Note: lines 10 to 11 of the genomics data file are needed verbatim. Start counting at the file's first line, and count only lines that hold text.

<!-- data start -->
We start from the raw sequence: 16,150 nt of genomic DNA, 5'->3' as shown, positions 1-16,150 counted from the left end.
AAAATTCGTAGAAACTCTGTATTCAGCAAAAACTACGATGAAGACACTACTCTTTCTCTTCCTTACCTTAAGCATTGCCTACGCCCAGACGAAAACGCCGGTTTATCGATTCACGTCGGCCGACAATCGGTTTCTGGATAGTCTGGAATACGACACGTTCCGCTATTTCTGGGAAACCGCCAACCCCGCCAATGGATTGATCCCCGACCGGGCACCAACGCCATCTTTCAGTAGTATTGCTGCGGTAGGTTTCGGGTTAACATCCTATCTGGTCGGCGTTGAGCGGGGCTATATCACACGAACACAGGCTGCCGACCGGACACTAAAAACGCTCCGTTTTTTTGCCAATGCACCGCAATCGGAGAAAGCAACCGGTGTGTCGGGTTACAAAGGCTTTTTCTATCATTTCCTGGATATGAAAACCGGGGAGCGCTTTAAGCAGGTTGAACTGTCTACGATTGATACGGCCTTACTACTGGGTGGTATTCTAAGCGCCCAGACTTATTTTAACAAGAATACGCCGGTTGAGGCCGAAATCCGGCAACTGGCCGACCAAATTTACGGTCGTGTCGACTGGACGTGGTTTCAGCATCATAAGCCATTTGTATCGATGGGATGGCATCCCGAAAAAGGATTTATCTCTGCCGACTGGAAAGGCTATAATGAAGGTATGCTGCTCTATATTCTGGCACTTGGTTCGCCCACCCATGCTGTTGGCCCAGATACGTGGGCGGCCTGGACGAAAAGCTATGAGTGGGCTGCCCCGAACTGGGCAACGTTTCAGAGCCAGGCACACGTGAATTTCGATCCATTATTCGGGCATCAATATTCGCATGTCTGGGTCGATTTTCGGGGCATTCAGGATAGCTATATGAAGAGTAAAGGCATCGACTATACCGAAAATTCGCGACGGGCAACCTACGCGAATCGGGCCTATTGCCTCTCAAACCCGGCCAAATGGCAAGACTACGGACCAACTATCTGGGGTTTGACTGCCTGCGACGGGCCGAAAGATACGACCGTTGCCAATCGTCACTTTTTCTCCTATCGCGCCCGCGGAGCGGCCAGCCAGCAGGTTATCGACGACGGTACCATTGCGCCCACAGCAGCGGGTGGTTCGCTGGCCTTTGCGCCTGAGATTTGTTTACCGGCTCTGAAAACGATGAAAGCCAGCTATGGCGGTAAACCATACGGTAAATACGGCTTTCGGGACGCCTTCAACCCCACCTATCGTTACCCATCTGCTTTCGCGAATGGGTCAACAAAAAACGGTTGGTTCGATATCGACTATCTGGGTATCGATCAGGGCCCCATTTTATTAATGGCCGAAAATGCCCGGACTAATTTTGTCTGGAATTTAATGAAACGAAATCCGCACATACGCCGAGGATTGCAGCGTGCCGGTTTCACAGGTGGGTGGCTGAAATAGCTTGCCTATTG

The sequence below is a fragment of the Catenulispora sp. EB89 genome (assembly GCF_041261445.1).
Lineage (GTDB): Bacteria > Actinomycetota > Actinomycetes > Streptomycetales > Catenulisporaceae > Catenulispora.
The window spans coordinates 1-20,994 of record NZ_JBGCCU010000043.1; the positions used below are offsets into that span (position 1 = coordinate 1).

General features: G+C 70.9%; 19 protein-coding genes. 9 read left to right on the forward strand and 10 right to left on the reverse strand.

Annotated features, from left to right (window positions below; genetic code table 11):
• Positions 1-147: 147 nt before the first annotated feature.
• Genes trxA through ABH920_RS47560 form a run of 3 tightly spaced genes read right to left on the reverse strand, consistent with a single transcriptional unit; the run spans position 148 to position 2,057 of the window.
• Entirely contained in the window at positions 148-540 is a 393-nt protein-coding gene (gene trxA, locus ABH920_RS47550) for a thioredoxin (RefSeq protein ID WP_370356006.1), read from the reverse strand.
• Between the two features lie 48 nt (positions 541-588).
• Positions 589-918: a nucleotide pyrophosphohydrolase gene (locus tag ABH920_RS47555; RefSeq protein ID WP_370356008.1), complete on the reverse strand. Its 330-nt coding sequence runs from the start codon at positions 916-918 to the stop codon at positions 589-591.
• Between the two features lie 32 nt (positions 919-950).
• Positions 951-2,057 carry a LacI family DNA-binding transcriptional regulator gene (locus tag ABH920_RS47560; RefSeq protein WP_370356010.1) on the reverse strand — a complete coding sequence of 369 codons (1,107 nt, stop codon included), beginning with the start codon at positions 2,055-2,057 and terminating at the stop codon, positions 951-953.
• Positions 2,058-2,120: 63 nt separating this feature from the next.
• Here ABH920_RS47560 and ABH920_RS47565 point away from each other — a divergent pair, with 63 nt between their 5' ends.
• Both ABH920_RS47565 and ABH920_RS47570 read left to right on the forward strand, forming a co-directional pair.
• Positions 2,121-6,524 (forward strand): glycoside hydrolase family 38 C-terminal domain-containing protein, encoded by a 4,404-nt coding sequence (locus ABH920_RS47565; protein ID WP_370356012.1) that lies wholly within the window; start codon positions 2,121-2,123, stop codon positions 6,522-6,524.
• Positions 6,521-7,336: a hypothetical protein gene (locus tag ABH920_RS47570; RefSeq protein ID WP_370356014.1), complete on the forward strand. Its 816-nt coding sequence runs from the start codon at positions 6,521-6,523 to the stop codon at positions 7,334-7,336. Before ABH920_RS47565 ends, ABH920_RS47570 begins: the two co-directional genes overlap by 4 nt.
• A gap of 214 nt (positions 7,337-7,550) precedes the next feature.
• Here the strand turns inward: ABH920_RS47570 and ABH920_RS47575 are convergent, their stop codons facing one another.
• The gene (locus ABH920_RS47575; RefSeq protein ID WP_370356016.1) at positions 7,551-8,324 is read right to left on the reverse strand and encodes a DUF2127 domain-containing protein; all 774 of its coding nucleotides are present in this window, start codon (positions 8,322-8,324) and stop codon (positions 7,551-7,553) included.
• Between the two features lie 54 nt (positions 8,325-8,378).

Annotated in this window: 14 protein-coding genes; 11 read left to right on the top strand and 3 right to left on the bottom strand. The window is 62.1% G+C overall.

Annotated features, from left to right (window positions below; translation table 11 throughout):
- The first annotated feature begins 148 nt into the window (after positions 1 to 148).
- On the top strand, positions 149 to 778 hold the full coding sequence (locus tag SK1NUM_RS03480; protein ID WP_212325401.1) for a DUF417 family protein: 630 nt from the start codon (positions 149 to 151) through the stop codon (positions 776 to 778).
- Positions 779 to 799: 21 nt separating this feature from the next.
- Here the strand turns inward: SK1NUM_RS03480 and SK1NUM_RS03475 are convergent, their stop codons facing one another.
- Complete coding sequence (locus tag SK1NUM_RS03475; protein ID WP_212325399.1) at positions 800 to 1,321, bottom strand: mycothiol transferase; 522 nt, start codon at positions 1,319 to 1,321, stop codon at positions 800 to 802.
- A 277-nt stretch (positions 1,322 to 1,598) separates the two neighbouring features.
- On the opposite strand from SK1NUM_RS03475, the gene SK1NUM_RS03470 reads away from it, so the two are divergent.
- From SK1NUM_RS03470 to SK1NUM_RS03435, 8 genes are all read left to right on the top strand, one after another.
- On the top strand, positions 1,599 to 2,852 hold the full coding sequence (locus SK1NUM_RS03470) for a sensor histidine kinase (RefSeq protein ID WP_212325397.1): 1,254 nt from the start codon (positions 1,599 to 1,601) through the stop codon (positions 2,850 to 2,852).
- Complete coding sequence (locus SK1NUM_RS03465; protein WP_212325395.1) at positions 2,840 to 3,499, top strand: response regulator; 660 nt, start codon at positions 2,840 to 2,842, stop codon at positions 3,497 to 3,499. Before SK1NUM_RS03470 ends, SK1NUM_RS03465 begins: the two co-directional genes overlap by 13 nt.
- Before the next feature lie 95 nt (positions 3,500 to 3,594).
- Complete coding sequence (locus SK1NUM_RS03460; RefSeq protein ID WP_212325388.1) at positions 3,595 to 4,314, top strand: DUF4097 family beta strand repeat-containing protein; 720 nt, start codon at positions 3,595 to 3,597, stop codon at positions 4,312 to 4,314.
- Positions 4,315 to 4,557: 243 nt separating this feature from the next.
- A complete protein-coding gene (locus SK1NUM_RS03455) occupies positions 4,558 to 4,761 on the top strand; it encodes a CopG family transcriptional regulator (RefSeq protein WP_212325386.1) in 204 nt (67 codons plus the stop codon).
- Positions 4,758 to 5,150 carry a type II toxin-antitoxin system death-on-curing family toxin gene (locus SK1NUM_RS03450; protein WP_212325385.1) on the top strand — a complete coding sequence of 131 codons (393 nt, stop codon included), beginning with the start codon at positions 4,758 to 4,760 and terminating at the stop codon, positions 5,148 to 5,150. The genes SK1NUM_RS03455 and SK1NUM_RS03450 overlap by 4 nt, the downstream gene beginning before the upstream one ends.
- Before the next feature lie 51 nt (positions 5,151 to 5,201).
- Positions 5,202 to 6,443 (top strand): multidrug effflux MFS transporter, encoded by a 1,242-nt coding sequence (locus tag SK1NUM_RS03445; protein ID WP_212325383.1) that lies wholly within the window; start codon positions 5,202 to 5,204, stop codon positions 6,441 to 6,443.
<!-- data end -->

• Entirely contained in the window at positions 148-540 is a 393-nt protein-coding gene (gene trxA, locus ABH920_RS47550) for a thioredoxin (RefSeq protein ID WP_370356006.1), read from the reverse strand.
• Between the two features lie 48 nt (positions 541-588).